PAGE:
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Real Interest Rates and Why They Matter

Since the Federal Reserve started raising interest rates, investors have enjoyed higher yields on cash socked away in money market accounts and bonds. Higher yields have created some headwinds for gold as well. Since gold is a non-yielding asset, many people assume they will do better with bonds, or even putting money in a savings account.

But it's important not to take the interest rates you see advertised at face value. You need to determine the real interest rate before you make an investment decision.

How Do I Calculate the Real Interest Rate?

The real interest rate is simply the stated rate you see on the news adjusted for price inflation.

To calculate the real interest rate, you take the quoted nominal rate and subtract CPI.

For example, let's say a 10-year Treasury bond is yielding 4 percent. That seems like a pretty good return. But if the CPI is running at 3.5 percent, the real interest rate on that bond is only 0.5 percent (4-3.5=0.5).

Note that in a low interest rate environment or if price inflation is particularly high, it is possible for real interest rates to go negative.

If that same 10-year Treasury is only yielding 3 percent and the CPI is 5 percent, your real interest rate is -2 percent. That means you will lose money in real terms if you buy and hold that bond (Assuming every remains static).

When making this calculation, it's important to remember that price inflation is generally even worse than the CPI reveals.

The government revised the CPI formula in the 1990s so that it understates the actual rise in prices. Based on the formula used in the 1970s, CPI is closer to double the official numbers. So, if the BLS reports a CPI of 3 percent, under the old formula, you'd be looking at CPI closer to 6 percent.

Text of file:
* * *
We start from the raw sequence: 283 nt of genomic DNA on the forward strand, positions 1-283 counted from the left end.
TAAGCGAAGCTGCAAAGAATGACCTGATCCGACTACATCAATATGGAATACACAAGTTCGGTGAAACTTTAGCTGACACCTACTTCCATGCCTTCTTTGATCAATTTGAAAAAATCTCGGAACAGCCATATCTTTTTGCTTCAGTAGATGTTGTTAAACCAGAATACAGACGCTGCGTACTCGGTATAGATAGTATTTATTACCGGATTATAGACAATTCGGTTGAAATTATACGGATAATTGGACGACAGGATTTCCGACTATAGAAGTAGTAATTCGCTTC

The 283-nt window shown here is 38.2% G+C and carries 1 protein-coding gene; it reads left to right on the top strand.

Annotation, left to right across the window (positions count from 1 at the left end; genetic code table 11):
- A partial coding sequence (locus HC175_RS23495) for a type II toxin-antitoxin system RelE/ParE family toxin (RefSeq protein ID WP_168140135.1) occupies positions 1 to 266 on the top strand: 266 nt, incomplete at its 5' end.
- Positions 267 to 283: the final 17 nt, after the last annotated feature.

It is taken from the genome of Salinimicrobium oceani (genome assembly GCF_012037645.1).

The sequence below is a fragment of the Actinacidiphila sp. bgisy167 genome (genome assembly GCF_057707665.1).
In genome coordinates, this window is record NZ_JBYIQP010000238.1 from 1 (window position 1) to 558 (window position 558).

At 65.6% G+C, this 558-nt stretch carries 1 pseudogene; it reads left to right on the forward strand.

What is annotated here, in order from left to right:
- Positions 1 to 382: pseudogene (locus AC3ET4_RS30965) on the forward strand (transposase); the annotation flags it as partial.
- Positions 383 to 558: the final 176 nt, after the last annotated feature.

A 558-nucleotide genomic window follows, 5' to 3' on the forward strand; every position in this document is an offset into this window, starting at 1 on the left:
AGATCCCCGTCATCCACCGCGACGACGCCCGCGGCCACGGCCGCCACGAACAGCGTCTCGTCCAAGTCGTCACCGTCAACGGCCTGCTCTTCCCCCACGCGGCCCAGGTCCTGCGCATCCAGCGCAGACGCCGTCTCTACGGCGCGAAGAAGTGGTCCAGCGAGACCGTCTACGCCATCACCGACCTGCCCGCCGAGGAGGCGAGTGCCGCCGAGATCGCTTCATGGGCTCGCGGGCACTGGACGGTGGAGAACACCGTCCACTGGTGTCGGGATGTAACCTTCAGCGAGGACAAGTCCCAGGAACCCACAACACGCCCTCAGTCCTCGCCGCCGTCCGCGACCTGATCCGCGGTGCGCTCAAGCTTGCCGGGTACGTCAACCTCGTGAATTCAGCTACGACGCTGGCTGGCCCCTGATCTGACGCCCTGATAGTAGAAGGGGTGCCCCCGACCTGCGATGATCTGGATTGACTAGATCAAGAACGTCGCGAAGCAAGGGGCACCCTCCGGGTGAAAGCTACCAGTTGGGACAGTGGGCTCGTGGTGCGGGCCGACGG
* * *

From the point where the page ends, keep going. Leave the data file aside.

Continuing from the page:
If you fail to grasp the concept of real interest rates, you can easily get fooled by media headlines.

As the Fed began increasing interest rates to combat price inflation, bond yields began to climb. You immediately heard reports on mainstream financial networks about how this was "increasing the opportunity cost" of holding gold. Opportunity cost refers to the interest you could have earned if you had bought a bond instead of a bar of gold.

This is the reason gold started selling off every time we got hot CPI data. Everybody assumed the Fed would raise rates and keep them higher for longer, increasing the opportunity cost of holding gold even more.

But even as pundits were telling everybody to sell gold, real interest rates were still deeply negative. And there is no "opportunity cost" when real rates are negative, even if nominal rates are going up.

Even today, bond yields are barely positive using the government's CPI calculation.

The bottom line is it's crucial to keep real interest rates in mind when you're making borrowing or investing decisions.

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